A bold, new poet to be noted, identified, and saluted with a certain hilarity, S. X. Rosenstock advises her readers to "abandon all anxiety of allusion catching" and "let the poems work their cooing, buzzing, garrulous way into your innocent ears." Compared by Richard Howard to Florine Stettheimer in terms of her pallette and her impasto, Rosenstock delights in the preposterous, the unavailing, and the not-to-be-cloned as she moves among the monuments and the ruins of society in verses that beguile the ear, leap-frog grammatical barriers, and prod Wharton and Plath into patterns subservient to her whim. All the while this talented poet challenges patriarchal codes and reveals authentic sources of pleasure.
S. X. Rosenstock writes poetry and essays in Los Angeles, where she lives with her husband and daughter. Her work has appeared in the Paris Review, the Antioch Review, and other publications.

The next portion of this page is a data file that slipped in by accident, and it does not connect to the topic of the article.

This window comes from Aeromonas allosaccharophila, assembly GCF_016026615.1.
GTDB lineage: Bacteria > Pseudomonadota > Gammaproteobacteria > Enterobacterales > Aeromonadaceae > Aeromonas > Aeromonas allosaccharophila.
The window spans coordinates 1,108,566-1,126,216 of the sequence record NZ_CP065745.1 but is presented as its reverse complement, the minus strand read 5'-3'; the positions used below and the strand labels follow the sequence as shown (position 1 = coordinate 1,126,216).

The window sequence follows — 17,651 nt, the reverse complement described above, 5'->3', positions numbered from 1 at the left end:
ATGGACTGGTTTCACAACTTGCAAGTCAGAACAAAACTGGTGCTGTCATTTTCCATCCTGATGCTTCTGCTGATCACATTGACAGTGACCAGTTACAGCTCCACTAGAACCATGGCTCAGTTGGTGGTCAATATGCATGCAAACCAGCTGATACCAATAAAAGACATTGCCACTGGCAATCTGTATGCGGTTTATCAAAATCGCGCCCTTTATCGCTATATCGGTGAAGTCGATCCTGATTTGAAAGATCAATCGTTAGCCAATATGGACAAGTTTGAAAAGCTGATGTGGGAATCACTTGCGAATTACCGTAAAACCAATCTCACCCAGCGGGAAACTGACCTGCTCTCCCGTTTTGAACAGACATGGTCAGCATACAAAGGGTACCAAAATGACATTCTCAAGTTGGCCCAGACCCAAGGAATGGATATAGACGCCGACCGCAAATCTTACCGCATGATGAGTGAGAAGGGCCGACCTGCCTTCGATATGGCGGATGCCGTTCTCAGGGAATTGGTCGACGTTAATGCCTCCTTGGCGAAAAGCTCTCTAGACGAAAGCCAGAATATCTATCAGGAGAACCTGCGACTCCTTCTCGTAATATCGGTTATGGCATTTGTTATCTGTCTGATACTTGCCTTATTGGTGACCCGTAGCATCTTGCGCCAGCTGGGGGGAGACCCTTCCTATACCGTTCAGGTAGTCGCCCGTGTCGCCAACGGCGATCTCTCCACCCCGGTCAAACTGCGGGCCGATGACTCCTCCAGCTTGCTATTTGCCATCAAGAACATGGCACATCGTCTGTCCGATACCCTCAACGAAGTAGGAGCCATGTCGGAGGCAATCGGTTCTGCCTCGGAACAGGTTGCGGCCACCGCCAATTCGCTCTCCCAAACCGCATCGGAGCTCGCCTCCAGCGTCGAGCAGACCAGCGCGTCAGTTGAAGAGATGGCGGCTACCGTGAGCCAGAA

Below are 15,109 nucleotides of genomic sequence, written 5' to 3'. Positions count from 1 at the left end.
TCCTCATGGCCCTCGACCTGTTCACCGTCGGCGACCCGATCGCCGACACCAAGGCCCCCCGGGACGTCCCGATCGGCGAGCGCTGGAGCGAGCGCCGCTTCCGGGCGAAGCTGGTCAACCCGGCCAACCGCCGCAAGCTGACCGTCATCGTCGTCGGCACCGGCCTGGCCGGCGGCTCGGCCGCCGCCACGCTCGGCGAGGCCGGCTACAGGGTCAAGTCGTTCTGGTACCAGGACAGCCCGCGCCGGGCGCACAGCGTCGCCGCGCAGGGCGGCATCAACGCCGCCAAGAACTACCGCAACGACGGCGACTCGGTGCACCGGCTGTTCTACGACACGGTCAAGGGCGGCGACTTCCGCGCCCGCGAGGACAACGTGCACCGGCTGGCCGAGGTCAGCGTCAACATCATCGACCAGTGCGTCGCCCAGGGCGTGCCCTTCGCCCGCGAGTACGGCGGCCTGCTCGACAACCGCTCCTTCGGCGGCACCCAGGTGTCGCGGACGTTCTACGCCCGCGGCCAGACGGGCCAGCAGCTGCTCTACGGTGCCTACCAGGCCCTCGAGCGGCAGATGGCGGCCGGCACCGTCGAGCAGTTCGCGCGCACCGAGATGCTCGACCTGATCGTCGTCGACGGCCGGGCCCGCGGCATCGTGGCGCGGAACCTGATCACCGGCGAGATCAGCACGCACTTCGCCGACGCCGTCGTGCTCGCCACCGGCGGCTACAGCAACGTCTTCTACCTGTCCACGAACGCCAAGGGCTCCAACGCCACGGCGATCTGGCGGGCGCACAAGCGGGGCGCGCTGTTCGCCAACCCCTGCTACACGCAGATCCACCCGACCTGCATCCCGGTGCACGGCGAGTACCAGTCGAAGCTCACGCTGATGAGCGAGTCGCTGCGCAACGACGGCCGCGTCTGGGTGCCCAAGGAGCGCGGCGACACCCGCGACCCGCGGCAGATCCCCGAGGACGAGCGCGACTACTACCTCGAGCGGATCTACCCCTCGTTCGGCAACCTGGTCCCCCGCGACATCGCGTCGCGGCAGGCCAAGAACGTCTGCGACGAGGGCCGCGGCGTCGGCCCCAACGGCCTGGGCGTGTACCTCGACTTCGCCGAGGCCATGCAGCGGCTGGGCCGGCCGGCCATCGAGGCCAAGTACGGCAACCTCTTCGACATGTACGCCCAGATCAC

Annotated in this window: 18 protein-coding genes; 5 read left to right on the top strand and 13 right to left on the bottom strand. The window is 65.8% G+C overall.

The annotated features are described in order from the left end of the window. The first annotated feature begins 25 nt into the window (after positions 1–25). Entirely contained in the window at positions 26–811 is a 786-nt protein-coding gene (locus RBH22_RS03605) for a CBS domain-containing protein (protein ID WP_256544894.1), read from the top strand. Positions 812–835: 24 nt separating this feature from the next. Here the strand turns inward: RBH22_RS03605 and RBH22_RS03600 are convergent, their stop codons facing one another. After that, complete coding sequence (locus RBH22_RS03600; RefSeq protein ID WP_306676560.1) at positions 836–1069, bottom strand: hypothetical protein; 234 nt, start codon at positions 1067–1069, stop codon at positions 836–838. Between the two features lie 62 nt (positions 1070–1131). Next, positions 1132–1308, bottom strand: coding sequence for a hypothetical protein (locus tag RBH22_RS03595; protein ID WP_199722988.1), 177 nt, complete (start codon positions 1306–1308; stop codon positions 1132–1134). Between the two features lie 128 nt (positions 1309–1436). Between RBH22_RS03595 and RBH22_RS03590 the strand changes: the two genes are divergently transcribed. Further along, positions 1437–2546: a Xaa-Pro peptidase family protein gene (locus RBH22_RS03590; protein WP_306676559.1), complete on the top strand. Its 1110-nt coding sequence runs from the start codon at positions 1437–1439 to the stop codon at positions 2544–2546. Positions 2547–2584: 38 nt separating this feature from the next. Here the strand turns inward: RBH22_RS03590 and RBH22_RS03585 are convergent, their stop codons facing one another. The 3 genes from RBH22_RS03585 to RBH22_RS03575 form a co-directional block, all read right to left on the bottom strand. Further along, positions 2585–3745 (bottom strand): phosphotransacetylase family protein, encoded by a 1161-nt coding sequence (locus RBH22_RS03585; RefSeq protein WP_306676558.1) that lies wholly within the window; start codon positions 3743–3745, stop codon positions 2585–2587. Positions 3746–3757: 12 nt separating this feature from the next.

"Rosenstock has cerated her own quirky nomenclature of experience, her own wisecracking erotics of art, by rummaging through what she calls 'the troves of culture's treasures.' She has given us a verbal universe where artists are antically associated, where the spirit sashays forth and the sidestreets of excess—filled with the wild signs and clamorous voices, imaginative roads not taken—all turn up at the palace of wisdom."—Edward Hirsch
"Imagine the Divine Comedy, Goblin Market, Divine Comedies, and Brock-Broido's Hunger, then join with them Rosenstock's prismatic music, and you will have United Artists."—Cynthia Macdonald